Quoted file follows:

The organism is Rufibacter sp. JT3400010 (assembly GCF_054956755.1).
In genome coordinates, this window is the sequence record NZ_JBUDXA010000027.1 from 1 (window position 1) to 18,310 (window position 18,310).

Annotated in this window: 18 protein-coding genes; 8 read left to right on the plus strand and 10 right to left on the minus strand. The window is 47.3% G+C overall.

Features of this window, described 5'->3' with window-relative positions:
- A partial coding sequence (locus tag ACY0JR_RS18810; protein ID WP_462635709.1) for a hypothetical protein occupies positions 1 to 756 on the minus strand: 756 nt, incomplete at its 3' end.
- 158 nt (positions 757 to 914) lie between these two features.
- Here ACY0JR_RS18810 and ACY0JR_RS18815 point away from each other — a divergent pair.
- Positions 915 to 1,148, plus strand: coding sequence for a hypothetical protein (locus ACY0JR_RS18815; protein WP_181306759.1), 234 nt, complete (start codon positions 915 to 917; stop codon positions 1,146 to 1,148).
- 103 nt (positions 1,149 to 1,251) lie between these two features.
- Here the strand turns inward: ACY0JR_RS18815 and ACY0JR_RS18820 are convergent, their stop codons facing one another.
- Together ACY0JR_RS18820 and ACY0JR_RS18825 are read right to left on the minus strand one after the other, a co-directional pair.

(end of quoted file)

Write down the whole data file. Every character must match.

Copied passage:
The organism is Rufibacter sp. JT3400010 (assembly GCF_054956755.1).
In genome coordinates, this window is the sequence record NZ_JBUDXA010000027.1 from 1 (window position 1) to 18,310 (window position 18,310).

Annotated in this window: 18 protein-coding genes; 8 read left to right on the plus strand and 10 right to left on the minus strand. The window is 47.3% G+C overall.

Features of this window, described 5'->3' with window-relative positions:
- A partial coding sequence (locus tag ACY0JR_RS18810; protein ID WP_462635709.1) for a hypothetical protein occupies positions 1 to 756 on the minus strand: 756 nt, incomplete at its 3' end.
- 158 nt (positions 757 to 914) lie between these two features.
- Here ACY0JR_RS18810 and ACY0JR_RS18815 point away from each other — a divergent pair.
- Positions 915 to 1,148, plus strand: coding sequence for a hypothetical protein (locus ACY0JR_RS18815; protein WP_181306759.1), 234 nt, complete (start codon positions 915 to 917; stop codon positions 1,146 to 1,148).
- 103 nt (positions 1,149 to 1,251) lie between these two features.
- Here the strand turns inward: ACY0JR_RS18815 and ACY0JR_RS18820 are convergent, their stop codons facing one another.
- Together ACY0JR_RS18820 and ACY0JR_RS18825 are read right to left on the minus strand one after the other, a co-directional pair.